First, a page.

“That’s it, a woollen shawl? But Sana, I remember you gave her a fabulous peshmena shawl, the most expensive kind in the world,” Jia reminded her in bizarre tone and added fuel to fire by saying, “She should have given you something worthier or at least as expensive as that one.”
Sana, who already seemed little down responded dolefully, “Hmm… that’s what I feel too.”
Many a time we come across such conversations as people (especially women) only regard the ‘material value’ of the gifts, and do not bother to value the ‘emotions’ with which the gift has been given.
Last Chand Raat, at my cousin’s house, when I was ironing my Eid attire, I heard same discourse. It was my aunt discussing with her sister that in return of her expensive gift, someone gifted her a very cheap thing. Her sister disclosed that she had an all-time favourite tactic which she uses — forwarding a gift given to her by someone, and which she didn’t like for herself, to another person. At times, such worldly goings-on really make me fed up. I can’t help but wonder how hollow and pretentious we are, still trapped in bizarre display and demand of material things even on blessed occasions like Eid. The event that is meant for sharing moments of happiness with each other are now materialistic affairs.
If we consider the actual essence of exchanging gifts, it is nothing but to fortify the bond of love and brotherhood among us and to help the poor. But ominously, in our society the actual purpose has been sacrificed over pomposity and exhibition. It’s so sad that we offer gifts to others only on specific occasions and that too after taking into consideration what the other has gifted us. If someone presents a gift of poor quality, we too will give that person a very cheap thing.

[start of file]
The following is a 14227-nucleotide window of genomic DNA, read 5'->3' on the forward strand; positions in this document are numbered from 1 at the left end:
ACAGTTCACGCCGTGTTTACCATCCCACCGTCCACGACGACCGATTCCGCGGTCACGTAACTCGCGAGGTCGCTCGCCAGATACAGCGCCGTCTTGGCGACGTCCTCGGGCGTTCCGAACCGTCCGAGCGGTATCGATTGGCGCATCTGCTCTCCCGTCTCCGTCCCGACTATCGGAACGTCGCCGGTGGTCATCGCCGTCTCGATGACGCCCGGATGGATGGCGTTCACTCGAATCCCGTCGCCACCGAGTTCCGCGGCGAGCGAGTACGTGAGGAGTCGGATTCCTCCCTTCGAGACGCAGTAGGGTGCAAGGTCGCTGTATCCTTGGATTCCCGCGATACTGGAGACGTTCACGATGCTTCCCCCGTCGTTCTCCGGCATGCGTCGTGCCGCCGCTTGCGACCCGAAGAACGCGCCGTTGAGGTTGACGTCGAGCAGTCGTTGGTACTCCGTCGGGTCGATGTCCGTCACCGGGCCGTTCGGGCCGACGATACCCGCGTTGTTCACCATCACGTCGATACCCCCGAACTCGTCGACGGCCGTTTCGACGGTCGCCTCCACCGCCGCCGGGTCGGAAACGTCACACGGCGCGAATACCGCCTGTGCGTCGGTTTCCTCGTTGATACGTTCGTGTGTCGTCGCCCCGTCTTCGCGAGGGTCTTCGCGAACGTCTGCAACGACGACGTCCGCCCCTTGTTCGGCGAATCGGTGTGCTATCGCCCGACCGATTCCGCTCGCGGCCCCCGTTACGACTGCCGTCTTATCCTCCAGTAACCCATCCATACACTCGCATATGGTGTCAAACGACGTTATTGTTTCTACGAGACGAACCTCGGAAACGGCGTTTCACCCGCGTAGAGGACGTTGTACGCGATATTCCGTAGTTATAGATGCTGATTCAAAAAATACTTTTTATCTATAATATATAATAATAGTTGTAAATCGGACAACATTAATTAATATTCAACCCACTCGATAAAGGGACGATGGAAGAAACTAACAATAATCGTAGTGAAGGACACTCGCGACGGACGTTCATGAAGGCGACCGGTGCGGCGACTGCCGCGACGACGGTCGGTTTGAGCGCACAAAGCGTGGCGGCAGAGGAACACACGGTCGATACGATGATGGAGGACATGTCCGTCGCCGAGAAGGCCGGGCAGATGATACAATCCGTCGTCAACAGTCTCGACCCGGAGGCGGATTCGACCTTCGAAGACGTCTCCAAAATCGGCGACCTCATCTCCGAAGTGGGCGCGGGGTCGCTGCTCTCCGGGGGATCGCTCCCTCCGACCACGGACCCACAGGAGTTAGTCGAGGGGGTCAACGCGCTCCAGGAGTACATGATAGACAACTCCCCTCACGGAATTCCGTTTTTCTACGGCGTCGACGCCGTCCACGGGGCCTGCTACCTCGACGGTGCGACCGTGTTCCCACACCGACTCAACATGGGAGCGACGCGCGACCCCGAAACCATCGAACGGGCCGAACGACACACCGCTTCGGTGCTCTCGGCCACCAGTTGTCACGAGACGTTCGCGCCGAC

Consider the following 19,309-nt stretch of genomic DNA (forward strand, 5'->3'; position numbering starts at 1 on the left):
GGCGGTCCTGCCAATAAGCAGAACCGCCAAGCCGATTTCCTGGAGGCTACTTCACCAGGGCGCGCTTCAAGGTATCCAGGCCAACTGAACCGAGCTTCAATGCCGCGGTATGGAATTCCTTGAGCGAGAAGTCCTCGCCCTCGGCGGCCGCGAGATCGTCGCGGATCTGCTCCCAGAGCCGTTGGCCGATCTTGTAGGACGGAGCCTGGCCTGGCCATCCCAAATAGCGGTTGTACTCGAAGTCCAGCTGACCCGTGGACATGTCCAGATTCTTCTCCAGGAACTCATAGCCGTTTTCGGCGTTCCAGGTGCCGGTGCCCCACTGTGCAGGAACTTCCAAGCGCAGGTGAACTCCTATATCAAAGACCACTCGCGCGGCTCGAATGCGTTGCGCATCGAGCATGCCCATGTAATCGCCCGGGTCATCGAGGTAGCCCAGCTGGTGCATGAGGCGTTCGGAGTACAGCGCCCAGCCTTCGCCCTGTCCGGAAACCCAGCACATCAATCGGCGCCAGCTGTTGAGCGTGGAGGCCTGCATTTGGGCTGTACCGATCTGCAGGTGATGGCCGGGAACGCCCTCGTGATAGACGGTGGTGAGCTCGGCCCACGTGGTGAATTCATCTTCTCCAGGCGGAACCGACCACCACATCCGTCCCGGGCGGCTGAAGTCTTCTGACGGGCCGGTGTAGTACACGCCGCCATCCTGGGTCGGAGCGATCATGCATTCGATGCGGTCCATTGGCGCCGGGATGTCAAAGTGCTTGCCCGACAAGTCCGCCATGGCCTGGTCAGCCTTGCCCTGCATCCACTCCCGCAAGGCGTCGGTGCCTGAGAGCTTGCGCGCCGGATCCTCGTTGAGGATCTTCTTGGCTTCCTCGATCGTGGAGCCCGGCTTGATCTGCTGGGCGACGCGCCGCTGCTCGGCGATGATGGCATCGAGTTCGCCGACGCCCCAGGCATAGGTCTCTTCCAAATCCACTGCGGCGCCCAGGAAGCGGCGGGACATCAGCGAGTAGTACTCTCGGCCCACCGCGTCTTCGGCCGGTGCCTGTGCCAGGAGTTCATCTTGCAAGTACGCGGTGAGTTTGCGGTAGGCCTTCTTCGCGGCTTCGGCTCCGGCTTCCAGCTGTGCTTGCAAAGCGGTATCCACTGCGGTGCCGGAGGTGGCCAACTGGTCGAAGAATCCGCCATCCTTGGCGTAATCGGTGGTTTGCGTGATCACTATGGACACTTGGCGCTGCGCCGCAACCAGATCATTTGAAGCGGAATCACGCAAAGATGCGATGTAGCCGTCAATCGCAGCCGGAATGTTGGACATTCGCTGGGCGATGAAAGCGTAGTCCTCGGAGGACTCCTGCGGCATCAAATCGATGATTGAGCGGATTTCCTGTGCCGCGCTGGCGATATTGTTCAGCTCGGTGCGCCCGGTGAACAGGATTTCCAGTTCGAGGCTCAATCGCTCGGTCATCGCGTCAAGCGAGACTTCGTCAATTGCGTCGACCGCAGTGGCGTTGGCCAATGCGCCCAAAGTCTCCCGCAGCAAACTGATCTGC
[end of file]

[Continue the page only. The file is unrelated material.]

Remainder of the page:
The real essence of exchanging gifts is to show our feelings though this gesture and forms a stronger bond with the person rather than try and impress or oblige the other person.
“Islam has fostered the culture of exchanging gifts for supplementing our brotherly feelings for each other,” says Nadia Khaliq, a medical student. “When a Muslim gives a gift to another keeping this purpose in mind, then question of being dissatisfied does not arise. Whether he receives a gift in return or not, or if the gift he receives is of a cheaper quality, he’ll remain content; for the intention behind his act was to please his Creator,” adds Nadia.
Well, who on the earth doesn’t want the sentiments of brotherhood to prevail, however, inflation does! This is a vital factor which creates a lot of hurdles and forces people (specially the younger ones) to think many times before gifting something to someone. With people living hand-to-mouth these days, it is no wonder that very few can afford to give gifts and whatever they buy is the most that they can afford so we must look at the sentiments behind the gesture rather than the price of the gift. Those who flaunt what they are giving may either be giving the expensive gift to impress or gain the friendship of the other person, or may have a lot of easy money to spend. So there is no need to be impressed with these people or spend far more than our means just to keep up with them. We should only buy what we can easily afford for others and show our genuine feelings through our acts.
(YW, DAWN, Nov 27, 2009)